PhD: Blood eosinophil count as a means of stratifying COPD management
3rd Supervisor: Dr Rachel Jordan
Chronic obstructive pulmonary disease (COPD) is a chronic respiratory condition characterised by airflow obstruction that is not fully reversible. Typically the disease occurs in people aged >40 with a history of cigarette smoking. Inhaled corticosteroids (ICS) are currently a key component of pharmacological management of COPD.(1) British guidance recommends use of ICS in combination with a long acting beta agonist (LABA) for COPD patients with a forced expiratory volume in one second (FEV1) <50% of predicted, although history of exacerbation is also important (2). 27% of patients are started on ICS and 30% on ICS/LABA combination around diagnosis, suggesting this treatment class is overused.(3) ICS have a modest effect on reducing COPD exacerbations and decline in health-related quality of life (HRQoL) but do not reduce risk of mortality(4) and are associated with important adverse effects including an increased risk of pneumonia (5), bruising and oral candidiasis (4). Other than a low FEV1 and history of recurrent exacerbations there are no biomarkers available to guide clinicians towards more rational and tailored use of ICS.
Eosinophilic inflammation has been shown through sputum induction to be present in 20-40% of cases of COPD.(6-8) and could characterise a distinct phenotype of COPD.(9) Measuring sputum eosinophil counts is largely only undertaken for research. However blood eosinophil counts, routinely available in clinical practice, may be a good biomarker of bronchial eosinophilia.(10) In an analysis of routine primary care data 10% of COPD patients had a blood eosinophil count ≥0.5 x 109/L and patients with eosinophilia had a higher exacerbation rate.(11). This project will examine the potential for blood eosinophil count to aid stratification of treatment for ICS use in COPD by way of literature review and validation work using primary care data. If possible an algorithm to determine selection for ICS therapy will be developed by the end of the project.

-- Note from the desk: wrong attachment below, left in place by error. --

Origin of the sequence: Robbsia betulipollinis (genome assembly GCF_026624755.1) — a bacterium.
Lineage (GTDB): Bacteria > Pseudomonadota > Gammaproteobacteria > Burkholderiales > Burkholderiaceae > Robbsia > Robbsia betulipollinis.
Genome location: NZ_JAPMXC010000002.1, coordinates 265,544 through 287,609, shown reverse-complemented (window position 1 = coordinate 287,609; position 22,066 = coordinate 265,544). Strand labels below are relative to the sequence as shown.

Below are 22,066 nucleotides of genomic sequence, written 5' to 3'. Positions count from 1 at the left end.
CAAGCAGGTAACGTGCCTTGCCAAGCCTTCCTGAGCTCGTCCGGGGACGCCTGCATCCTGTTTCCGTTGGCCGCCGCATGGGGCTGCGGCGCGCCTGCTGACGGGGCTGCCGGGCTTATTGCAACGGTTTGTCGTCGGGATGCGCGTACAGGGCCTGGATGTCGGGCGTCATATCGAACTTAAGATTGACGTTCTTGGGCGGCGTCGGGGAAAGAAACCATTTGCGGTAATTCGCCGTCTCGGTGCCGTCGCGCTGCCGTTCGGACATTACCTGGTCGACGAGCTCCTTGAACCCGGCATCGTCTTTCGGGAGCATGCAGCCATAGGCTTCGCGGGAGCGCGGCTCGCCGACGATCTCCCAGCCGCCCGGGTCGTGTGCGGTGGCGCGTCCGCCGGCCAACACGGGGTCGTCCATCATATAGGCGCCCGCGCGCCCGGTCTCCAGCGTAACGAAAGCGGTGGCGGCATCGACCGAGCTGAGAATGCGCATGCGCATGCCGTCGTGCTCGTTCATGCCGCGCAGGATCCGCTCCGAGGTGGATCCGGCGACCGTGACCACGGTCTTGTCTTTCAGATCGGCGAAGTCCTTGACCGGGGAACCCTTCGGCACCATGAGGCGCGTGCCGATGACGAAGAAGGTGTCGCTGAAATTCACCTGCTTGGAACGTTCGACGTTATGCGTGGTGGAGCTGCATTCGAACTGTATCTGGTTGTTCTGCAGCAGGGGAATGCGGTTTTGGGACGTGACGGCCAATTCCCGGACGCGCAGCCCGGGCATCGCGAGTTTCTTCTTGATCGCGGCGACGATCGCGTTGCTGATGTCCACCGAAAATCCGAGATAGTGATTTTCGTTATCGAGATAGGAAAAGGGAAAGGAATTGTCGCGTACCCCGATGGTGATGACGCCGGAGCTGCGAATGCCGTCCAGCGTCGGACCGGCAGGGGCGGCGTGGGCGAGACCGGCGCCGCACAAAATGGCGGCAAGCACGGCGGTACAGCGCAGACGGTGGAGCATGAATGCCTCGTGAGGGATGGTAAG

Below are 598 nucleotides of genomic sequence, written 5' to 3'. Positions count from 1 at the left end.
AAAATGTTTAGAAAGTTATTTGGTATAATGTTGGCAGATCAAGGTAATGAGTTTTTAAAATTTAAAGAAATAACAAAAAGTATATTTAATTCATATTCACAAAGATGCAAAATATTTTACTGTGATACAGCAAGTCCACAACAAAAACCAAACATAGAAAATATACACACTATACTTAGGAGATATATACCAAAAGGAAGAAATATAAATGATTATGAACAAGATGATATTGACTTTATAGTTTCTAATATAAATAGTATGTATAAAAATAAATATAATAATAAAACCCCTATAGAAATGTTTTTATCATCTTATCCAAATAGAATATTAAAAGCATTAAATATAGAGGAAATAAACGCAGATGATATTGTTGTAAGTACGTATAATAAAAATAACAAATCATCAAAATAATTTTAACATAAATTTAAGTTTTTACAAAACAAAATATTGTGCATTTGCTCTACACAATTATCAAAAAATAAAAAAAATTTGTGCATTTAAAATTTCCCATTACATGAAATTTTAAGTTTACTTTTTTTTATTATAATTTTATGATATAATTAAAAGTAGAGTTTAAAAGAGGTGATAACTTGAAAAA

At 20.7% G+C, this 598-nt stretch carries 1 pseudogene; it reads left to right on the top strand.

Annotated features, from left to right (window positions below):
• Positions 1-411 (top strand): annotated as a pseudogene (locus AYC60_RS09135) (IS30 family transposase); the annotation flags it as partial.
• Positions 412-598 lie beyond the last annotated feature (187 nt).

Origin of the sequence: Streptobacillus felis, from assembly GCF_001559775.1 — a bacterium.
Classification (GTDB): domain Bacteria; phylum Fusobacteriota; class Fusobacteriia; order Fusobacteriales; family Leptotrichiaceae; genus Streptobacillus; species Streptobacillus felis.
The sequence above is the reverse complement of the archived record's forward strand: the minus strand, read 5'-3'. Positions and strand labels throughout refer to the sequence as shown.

Environment for study
This project is jointly supervised between respiratory medicine and primary care, both supervisors having experience of systematic reviews and epidemiological work in COPD. The successful student will be placed in the respiratory medicine group, where there are typically 3 clinical PhD/MD students and 1 non-clinical PhD at any given time. Our group has weekly laboratory meetings and presentation of research. Training will be available through University courses on relevant areas for the PhD, and attendance at relevant primary care or public health seminars will be encouraged.
Applicants should have a strong background in medical sciences, and ideally a background in public health or epidemiology. They should have a commitment to research in respiratory medicine and/or primary care, and hold or realistically expect to obtain at least an Upper Second Class Honours Degree in a relevant subject.
How to apply
Informal enquiries should be directed to Dr Alice Turner (firstname.lastname@example.org or email@example.com )
To apply, please send:
• A detailed CV, including your nationality and country of birth;